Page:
“I think Scouting has had a great impact on our communities and the thousands of young Mainers who have gone through the program. It has taught them valuable lessons about leadership, serving community, and helping others,” Pingree said, according to a press release from her office today, Feb. 4. “But the BSA’s discriminatory policies on gays undercut these lessons in many ways. So many parts of our society - including families, the military, and many churches - have changed their attitude toward gays and lesbians. It’s time for Boy Scouts of America to catch up to the communities it serves.”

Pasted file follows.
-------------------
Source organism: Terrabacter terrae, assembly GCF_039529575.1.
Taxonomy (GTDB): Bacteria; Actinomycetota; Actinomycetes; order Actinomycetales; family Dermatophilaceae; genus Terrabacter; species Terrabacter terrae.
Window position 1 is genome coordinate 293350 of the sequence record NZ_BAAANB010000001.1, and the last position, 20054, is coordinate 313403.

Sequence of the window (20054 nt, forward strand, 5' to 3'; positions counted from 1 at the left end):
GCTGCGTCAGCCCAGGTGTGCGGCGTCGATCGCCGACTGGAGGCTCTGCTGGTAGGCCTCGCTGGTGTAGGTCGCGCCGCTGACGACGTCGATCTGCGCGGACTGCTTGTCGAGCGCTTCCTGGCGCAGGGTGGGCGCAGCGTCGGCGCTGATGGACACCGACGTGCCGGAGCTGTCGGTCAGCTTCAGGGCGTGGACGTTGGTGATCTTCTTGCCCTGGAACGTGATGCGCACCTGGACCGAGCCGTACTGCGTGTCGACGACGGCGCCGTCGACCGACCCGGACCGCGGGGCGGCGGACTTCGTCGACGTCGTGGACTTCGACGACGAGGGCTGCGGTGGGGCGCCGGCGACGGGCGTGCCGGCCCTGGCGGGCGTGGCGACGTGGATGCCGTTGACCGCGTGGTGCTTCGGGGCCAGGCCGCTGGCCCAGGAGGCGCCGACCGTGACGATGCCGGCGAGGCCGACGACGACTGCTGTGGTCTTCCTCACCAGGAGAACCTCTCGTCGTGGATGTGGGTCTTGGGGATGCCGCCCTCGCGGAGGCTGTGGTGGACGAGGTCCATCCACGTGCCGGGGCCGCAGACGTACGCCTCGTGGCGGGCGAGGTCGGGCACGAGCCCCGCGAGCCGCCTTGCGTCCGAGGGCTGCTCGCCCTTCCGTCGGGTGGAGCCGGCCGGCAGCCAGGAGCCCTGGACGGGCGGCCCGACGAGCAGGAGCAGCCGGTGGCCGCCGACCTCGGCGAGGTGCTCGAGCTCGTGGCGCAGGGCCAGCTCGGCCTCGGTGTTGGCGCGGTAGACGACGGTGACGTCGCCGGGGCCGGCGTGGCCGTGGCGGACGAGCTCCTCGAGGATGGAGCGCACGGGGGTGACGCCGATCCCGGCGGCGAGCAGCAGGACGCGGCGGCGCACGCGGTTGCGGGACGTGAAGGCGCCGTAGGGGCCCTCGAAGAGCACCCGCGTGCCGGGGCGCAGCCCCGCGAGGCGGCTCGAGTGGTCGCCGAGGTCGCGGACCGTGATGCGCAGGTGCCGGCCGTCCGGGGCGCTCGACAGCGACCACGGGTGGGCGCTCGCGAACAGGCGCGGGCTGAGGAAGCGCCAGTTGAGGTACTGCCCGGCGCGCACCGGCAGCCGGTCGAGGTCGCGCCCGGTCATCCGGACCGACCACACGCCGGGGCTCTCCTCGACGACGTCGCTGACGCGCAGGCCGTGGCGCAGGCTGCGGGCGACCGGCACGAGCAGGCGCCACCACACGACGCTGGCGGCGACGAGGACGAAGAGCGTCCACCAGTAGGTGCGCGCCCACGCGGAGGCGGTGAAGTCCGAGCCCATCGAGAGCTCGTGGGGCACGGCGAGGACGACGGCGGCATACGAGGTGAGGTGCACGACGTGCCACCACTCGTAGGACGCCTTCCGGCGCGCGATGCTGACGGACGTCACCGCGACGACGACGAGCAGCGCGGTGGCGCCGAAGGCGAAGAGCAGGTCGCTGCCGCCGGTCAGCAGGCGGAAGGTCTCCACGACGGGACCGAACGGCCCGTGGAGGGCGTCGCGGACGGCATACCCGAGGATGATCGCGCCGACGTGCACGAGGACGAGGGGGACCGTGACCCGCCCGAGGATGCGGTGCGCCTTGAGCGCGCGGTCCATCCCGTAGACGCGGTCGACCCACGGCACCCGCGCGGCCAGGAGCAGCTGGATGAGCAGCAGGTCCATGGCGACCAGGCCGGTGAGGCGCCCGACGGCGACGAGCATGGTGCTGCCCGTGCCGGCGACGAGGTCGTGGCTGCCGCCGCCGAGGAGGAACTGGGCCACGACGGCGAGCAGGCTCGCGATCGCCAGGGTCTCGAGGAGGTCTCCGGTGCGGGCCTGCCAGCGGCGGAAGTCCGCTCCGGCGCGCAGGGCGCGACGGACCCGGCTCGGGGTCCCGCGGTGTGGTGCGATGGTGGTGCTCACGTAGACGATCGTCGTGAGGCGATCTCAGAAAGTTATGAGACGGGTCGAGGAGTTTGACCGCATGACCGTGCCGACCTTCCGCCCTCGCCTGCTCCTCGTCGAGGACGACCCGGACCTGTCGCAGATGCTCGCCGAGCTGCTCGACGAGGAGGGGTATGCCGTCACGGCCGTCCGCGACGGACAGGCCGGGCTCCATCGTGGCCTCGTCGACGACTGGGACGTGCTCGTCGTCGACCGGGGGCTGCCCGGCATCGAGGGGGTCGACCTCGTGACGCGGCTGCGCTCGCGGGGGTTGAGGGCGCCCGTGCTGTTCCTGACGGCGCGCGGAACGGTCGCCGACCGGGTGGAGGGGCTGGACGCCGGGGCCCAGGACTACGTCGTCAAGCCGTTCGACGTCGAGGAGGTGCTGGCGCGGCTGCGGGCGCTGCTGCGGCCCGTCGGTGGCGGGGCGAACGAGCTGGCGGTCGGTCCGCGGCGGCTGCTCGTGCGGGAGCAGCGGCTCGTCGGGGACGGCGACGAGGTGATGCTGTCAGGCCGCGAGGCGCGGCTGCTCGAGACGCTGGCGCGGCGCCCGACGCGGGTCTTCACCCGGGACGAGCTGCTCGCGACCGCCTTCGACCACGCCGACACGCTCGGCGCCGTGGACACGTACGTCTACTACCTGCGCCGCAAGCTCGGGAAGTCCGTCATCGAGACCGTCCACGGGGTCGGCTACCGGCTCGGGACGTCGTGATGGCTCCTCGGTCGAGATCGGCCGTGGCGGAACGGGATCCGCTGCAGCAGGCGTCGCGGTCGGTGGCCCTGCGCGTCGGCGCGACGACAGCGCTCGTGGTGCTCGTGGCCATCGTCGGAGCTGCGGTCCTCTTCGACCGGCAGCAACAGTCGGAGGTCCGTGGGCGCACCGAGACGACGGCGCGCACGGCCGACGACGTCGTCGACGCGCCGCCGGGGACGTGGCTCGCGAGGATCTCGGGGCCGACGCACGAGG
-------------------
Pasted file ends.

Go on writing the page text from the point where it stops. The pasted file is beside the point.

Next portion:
Reviewing the policy last year, the organization decided to uphold its longtime ban. The decision sparked the outrage of many, including at least one Eagle Scout in Maine who returned his medal in protest. On Wednesday, BSA’s board will consider lifting the national ban while giving local groups the power to decide whether to exclude or welcome gays.
“I appreciate that BSA is reconsidering the policy, but they should not allow discrimination at any level,” said Pingree.